Sometimes self-awareness bubbles up gently and slowly expands to softly widen our world view and make more room for love to flow in and out of our hearts.
Sometimes self-awareness comes like a punch in the gut.
I know this. I’m living it. Last week I learned something that knocked me off my feet.
Getting up again isn’t quick or easy. Taking steps in this new reality is scary. What else will I find out?
That punch caused a chain reaction. Other awarenesses surfaced and kept surfacing. Thoughts synapsed as I tossed and turned at night. If I’m capable of this then . . . How did I get here? What is “here”? Is it the reality I’m being told?
As soon as it happened, I went home. Adrenalin coursed through my body. My gut pressed up against my spine feeling for a back way out and into the world I knew an hour before.
I had enough presence of mind to recognize I was in shock and shouldn’t be alone with the sharp images and words that kept replaying in my mind. I talked with Fred. I phoned a friend. Their love and compassion grounded me. They could hold this in a way that I couldn’t–not yet. I breathed in the thought that I was going to be okay, even if that thought had very little power to stop the aftershock.
The next day I met with eight other spiritual directors who gather monthly for peer supervision. The table where we eat lunch and “check-in” is one of the safest, most holy places on earth. I’m not kidding. Everyone there would agree.
I told them what happened, and they listened and held my pain, loving me all the more.
One of the directors, Mary Wolfe, had brought several her art pieces that we’d purchased. I brought home this one. Fred hung it above our dinner table. Every time I sit down for a meal, I see God’s mysterious, brooding presence.
Friday morning I took transit and a ferry to Bowen Island. On my way, I opened an email that contained a prayer by Scott Erickson. In it were these words,
I ask for eyes to see . . .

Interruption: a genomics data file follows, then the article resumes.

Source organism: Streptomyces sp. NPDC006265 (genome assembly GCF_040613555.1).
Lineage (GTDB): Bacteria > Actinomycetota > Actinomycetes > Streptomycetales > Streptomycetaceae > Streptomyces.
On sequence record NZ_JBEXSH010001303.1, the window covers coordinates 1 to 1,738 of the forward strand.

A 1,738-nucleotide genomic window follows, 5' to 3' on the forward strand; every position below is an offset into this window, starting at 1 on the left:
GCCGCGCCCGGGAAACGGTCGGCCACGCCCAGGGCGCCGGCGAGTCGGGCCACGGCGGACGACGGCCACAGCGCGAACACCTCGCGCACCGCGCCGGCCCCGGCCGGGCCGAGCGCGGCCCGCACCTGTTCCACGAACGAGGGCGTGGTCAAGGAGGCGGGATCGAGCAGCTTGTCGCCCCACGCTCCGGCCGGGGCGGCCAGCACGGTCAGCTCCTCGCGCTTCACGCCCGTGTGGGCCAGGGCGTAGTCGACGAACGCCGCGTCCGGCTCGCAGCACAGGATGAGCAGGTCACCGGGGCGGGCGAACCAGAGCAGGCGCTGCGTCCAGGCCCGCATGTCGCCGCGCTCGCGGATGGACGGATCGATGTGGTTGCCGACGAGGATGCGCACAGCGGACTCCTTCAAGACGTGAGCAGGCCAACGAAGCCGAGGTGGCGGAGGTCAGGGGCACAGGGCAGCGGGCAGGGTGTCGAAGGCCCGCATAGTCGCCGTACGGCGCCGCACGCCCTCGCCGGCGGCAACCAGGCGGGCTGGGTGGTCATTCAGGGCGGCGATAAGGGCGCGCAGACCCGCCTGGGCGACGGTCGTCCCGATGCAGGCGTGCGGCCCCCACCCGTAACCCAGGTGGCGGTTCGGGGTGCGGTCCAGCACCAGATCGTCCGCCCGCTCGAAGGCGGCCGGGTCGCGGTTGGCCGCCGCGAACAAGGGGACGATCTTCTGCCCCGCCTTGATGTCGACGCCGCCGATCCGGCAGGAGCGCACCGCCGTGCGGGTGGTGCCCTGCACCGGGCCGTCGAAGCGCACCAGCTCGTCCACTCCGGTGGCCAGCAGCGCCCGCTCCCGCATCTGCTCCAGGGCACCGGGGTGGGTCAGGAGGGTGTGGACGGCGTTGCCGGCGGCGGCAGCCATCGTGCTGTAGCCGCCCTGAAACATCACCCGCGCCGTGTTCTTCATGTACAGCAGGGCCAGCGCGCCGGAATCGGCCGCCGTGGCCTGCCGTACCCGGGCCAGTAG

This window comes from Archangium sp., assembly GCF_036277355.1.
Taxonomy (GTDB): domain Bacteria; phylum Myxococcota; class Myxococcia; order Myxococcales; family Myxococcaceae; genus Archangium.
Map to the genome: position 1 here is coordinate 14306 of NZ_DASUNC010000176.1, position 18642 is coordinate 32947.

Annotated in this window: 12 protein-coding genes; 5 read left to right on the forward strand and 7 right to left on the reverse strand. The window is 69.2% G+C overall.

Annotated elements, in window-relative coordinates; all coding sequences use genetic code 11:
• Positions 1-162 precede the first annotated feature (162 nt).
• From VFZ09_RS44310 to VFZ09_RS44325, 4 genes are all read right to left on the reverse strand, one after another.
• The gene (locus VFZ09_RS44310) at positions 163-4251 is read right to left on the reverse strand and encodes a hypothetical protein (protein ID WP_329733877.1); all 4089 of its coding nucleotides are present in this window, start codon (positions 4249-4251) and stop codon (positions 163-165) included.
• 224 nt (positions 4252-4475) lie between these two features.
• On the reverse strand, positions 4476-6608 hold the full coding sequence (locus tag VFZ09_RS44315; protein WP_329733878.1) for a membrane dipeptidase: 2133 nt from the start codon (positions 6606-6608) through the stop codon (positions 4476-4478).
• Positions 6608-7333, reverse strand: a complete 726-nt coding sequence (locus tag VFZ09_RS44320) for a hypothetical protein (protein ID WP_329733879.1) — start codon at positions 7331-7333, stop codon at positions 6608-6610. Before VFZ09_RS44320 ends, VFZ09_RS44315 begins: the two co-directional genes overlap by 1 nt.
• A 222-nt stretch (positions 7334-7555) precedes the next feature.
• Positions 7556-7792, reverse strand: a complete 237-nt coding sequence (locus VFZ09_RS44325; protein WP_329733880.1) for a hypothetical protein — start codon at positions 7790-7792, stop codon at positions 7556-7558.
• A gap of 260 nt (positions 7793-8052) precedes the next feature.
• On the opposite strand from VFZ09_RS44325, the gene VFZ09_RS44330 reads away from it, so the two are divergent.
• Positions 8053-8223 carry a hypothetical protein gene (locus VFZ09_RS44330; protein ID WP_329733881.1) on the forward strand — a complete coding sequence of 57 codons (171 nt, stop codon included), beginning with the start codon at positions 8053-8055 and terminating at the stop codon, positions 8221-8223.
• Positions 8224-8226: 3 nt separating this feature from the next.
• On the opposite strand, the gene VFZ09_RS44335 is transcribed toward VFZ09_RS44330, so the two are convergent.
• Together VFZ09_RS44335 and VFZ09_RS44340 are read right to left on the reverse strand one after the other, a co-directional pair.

To see my inadequacies not as something that dismisses me but as a main ingredient in my unique voice.
I held onto that thought and the hope it gave.
Outside the library on Bowen, I replied to a few emails, then reread one from a friend. I wanted her words to soak into my bones. Months ago, I booked this time away and was looking forward to the solitude. But now, I didn’t relish being alone with myself and my thoughts for the next two days.
Saturday morning, thinking it was the reading for the day, I mistakenly read Psalm 110. I didn’t make it past the first verse without crying.
The Lord says to my lord:
“Sit at my right hand
until I make your enemies
a footstool for your feet.”
What stood out for me in my Lectio was harsh.
Don’t get me wrong; not one shred of me heard blame from God. Love’s hand was tenderly on my forehead. God knew this was hard. Later, on a walk, I admitted, “I guess I’m an enemy.”
God said, “And what did I have to say about enemies? Love them. I did and I do and I am.”
Eventually, I relaxed into the rest God offered until the eve of my return. That’s when I realized I was still in a dark valley. Over the next week, I would need to tell people about the painful event and that thought let the adrenalin hounds loose in my body again.
I turned off the light and lay my head on the pillow.
“I’ll go with you,” said the God of few words.
Back home at the end of another work week, I’m still not on the other side where Easter joy displaces Good Friday misery. I think I’m fine then I read an email or get a phone call, and reality smacks me again.
But just as the blind man’s sight was restored in stages, clarity is coming. I’m beginning to see how my inadequacies co-create my unique voice, and that it is, in fact, a gift to others.
New awarenesses come–sky blue, sea green and cloud white.
For now we see only a reflection as in a mirror; then we shall see face to face. Now I know in part; then I shall know fully, even as I am fully known. And now these three remain: faith, hope and love. But the greatest of these is love. –1 Corinthians 13: 12,13 (NIV)
* * *
When I was on Bowen, a sailboat similar to one we used to own was washed up on the shore. I walked out to have a closer look. It was damaged beyond repair. This vessel that once carried dreams and offered adventure, beauty and solitude was now was an eyesore and a problem. Was it a coincidence that a week later I came across this video by Scott Erickson, “Curator of Awesomeness”? I think not.
“Scott is a touring painter, performance speaker, and creative curate who mixes autobiography, mythology, and aesthetics to create art and moments that speak to our deepest experiences. He is the writer and performer of two one-man shows. Wrestling with his own professional burnout and clinical depression, “We Are Not Troubled Guests” is a performance story-telling piece in which he navigates the surprising gift of an existential crisis. His current show, “SAY YES: A Liturgy of Not Giving Up On Yourself”, juxtaposes story-teaching, participation, humour, and image curation as Scott walks us through the very personal and universal conversation about the death of a dream and the overwhelming voice of Giving Up in our lives. He is the co-author of Prayer: Forty Days of Practice and May It Be So, a Spiritual Director to brave women and men, and a professional dishwasher for his food blogging wife.” —www.scottericksonart.com